Shamila Surjoo
DURBAN - The director of the KwaZulu-Natal Blind and Deaf Society has been fired as it is alleged that R12 million of the organisation’s funds was stolen on her watch.

Shamila Surjoo was dismissed on Thursday after being found guilty on charges of gross negligence, breach of fiduciary duties and loss of trust. However, Surjoo has denied any wrongdoing and has said she will fight her dismissal.

The society’s president and former Justice of the Constitutional Court, Zak Yacoob, confirmed Surjoo’s dismissal but said she had not been implicated in the fraud.

It is alleged that a 27-year-old woman, who has since been fired by the society, had online authority for four of the organisation’s bank accounts and had allegedly been transferring funds into her personal accounts since 2013.

A case of fraud has been opened with the police.

Justice Yacoob said disciplinary action was taken against Surjoo because she had been the supervisor in charge when the fraud took place.

“I trusted her (Surjoo) and I feel betrayed and personally let down by her,” said Justice Yacoob.

He said the society would survive and he was now working full time as the acting director and “in three months, the organisation will be better than it was before”.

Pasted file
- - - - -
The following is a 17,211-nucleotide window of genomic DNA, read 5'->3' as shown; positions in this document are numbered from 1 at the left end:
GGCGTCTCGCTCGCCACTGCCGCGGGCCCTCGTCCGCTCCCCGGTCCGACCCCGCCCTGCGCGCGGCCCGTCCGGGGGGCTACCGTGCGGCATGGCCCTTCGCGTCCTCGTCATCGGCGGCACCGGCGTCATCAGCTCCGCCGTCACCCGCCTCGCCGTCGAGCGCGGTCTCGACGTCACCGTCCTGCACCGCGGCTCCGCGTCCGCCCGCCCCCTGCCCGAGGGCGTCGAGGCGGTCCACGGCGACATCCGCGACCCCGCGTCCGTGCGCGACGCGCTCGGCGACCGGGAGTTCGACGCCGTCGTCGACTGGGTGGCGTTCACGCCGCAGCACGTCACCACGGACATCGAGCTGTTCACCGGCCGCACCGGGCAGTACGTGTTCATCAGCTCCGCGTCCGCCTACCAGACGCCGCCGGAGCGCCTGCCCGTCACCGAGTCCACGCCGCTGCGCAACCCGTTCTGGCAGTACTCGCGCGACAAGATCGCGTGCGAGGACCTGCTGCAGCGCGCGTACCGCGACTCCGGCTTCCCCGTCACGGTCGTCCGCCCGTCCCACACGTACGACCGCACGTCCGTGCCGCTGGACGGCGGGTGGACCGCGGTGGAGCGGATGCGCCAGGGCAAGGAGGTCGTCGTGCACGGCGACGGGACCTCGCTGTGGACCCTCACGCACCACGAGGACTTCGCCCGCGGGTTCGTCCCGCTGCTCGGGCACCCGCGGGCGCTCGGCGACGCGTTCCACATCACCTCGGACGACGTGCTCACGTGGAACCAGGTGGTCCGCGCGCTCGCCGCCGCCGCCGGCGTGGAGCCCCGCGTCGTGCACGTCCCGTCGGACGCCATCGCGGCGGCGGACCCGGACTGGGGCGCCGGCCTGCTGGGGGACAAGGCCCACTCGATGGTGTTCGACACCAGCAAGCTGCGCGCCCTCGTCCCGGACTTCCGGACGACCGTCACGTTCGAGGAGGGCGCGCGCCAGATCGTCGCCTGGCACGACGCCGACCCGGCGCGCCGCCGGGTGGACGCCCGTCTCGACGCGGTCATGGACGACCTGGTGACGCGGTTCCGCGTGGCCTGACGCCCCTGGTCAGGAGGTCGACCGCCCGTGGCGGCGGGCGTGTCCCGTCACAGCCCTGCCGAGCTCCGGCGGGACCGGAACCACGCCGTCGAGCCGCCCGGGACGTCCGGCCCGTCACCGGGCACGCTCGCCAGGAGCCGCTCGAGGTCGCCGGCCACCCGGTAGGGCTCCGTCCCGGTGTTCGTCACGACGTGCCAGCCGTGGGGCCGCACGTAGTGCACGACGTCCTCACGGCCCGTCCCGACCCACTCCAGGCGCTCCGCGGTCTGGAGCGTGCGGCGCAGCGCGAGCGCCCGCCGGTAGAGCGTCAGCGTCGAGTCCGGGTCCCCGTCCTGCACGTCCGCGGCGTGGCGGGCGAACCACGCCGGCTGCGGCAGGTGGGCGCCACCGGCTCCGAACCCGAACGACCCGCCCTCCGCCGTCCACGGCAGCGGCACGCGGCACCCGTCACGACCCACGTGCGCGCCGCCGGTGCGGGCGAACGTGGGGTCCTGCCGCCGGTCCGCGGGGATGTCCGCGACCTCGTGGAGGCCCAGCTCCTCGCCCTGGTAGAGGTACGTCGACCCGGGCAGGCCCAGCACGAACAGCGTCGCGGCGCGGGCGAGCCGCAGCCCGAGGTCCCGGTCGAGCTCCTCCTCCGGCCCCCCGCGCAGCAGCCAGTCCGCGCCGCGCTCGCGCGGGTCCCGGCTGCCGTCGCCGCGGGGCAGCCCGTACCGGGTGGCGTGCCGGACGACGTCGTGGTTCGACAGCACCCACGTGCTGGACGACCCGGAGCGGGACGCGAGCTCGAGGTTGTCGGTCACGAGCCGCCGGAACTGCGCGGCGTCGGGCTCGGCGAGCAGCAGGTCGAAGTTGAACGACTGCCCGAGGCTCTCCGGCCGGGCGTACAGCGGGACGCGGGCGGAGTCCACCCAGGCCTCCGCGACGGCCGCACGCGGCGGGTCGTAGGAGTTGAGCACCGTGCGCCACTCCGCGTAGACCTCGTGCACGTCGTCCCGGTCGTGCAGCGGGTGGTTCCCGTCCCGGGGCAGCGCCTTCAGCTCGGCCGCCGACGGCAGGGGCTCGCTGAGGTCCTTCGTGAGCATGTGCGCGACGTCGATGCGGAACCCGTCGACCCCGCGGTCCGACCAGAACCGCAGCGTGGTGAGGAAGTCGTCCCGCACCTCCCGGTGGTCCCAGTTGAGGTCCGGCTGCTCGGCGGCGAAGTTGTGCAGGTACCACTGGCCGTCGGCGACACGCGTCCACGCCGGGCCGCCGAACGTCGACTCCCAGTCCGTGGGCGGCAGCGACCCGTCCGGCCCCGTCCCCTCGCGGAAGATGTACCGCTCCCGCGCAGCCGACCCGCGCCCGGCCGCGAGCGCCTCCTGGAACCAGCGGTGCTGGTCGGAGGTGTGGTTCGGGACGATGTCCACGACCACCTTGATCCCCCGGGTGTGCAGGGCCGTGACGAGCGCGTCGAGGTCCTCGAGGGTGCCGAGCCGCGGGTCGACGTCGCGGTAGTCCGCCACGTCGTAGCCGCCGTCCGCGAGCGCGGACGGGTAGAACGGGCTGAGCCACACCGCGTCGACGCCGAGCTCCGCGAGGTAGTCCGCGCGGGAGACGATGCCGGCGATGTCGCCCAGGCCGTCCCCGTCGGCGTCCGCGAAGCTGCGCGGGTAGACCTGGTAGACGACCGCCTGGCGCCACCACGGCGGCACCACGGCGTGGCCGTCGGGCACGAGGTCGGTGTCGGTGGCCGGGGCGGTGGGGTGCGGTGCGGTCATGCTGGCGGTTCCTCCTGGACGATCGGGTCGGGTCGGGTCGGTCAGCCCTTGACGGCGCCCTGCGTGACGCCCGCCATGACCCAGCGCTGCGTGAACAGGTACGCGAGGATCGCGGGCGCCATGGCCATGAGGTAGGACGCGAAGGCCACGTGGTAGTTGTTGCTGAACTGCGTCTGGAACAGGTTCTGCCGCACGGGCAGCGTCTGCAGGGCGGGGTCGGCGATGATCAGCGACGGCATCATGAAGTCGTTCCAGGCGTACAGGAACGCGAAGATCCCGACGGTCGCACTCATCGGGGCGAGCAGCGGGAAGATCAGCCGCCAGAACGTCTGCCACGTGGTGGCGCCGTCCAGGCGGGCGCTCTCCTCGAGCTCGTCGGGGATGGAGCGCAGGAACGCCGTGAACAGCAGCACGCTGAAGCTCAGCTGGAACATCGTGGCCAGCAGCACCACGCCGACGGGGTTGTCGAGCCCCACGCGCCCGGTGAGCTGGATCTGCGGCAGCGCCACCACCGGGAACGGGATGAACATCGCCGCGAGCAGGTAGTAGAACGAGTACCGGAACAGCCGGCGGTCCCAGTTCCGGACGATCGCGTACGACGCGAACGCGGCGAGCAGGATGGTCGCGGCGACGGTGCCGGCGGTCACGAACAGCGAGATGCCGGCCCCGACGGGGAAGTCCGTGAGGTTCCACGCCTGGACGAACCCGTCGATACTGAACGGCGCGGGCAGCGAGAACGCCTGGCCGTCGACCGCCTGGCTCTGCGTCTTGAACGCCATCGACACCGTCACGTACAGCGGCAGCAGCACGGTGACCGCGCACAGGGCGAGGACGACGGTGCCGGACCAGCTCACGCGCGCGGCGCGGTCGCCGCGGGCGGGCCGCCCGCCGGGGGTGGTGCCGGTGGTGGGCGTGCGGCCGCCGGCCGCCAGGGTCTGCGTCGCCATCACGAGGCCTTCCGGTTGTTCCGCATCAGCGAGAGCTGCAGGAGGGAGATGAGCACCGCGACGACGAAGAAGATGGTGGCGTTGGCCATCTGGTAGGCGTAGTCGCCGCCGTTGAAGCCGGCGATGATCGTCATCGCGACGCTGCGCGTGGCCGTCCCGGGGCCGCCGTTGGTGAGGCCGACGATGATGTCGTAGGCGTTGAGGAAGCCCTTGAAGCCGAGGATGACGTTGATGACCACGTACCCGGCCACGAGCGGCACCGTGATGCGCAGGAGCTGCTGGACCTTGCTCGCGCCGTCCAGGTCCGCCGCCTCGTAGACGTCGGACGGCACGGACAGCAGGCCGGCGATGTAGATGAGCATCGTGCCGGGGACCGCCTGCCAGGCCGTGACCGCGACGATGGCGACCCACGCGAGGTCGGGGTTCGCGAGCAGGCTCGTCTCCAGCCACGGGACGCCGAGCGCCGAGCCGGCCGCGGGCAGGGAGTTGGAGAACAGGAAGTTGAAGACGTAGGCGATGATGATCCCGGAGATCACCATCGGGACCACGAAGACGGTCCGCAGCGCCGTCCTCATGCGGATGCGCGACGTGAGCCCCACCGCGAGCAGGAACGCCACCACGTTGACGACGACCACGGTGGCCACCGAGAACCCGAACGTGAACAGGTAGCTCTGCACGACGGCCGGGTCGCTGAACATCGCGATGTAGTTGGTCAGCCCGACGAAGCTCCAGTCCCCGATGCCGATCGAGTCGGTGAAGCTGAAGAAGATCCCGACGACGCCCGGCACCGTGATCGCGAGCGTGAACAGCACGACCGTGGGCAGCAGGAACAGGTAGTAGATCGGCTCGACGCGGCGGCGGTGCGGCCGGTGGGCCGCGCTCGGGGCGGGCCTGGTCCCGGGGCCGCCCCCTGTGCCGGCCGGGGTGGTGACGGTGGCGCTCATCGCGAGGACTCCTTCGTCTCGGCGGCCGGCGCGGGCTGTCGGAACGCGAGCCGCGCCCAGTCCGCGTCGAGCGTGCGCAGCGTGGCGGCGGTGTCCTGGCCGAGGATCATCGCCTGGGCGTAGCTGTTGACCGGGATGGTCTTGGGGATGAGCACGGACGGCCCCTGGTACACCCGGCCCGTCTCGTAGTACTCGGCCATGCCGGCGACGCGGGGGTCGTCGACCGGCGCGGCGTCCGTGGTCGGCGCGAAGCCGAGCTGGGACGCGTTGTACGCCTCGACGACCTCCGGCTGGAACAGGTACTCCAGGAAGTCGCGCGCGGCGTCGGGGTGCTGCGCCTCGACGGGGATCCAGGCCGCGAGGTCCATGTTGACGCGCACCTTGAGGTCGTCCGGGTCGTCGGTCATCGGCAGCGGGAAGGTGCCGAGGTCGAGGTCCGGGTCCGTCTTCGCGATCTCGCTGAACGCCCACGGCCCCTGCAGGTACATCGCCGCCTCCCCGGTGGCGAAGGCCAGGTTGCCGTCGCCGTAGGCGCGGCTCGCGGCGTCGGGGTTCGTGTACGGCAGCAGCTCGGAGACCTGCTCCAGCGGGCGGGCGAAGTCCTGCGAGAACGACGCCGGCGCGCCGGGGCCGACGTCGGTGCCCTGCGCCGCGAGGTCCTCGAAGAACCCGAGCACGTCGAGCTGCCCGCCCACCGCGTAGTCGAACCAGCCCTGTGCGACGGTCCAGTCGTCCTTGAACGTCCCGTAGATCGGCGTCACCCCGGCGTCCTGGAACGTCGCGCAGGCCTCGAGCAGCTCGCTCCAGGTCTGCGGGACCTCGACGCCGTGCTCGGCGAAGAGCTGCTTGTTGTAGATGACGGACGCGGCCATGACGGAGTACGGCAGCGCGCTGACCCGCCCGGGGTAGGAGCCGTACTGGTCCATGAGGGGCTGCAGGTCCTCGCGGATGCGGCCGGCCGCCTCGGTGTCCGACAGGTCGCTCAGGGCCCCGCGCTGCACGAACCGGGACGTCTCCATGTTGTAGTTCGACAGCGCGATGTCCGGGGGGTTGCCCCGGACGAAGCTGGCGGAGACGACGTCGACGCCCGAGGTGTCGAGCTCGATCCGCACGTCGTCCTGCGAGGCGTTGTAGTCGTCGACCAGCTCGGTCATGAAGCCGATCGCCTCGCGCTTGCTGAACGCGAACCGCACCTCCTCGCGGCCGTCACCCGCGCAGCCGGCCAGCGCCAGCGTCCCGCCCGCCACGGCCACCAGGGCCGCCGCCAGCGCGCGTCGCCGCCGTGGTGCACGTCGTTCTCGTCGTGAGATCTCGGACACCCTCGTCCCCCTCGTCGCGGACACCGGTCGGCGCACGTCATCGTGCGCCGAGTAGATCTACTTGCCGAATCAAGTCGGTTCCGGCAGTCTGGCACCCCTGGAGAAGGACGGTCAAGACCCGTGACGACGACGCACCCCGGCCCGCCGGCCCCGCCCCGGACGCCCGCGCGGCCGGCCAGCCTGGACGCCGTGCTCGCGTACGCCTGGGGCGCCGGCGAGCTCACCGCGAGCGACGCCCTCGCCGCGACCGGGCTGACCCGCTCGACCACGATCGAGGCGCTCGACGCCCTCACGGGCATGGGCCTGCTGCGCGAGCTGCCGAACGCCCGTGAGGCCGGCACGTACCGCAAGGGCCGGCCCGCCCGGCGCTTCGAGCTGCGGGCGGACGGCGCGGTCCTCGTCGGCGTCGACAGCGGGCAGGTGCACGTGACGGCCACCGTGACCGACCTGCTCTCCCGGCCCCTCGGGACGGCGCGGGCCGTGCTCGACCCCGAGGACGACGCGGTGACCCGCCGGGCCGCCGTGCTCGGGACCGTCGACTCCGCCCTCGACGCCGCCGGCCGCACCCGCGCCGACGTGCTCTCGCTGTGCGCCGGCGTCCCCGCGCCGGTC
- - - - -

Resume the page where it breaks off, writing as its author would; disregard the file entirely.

Surjoo said she was not surprised by the dismissal but felt she was unfairly blamed. In a statement, Surjoo said: “The outcome of dismissal comes as no surprise to me as (Justice) Yacoob stated that he would immediately dismiss me when I did not accept his demands of redesignation of my post.

“The society’s labour consultant advised him that I would first have to be suspended.

“I have been ambushed by the board, save for one of the long-standing board members.

She added that she was not a signatory on any of the bank mandate forms and the investment account from which the money was accessed.

Surjoo also said that the fraud was single-handedly uncovered by her.

“I have all the documentary evidence to prove same.”

She said she was prepared to fight to the bitter end to save her reputation and her lawyers had lodged an unfair labour dispute with the Commission for Conciliation, Mediation and Arbitration.

She felt that the focus had been placed on her as the director, and not on the person responsible for the fraud.

“I have enjoyed a 32-year untainted record in the welfare sector and will leave no stone unturned, nor will I spare any expense in this matter. I will certainly not be used as a scapegoat. I have suffered an occupational detriment due to exposing the fraud,” she said.

THE MERCURY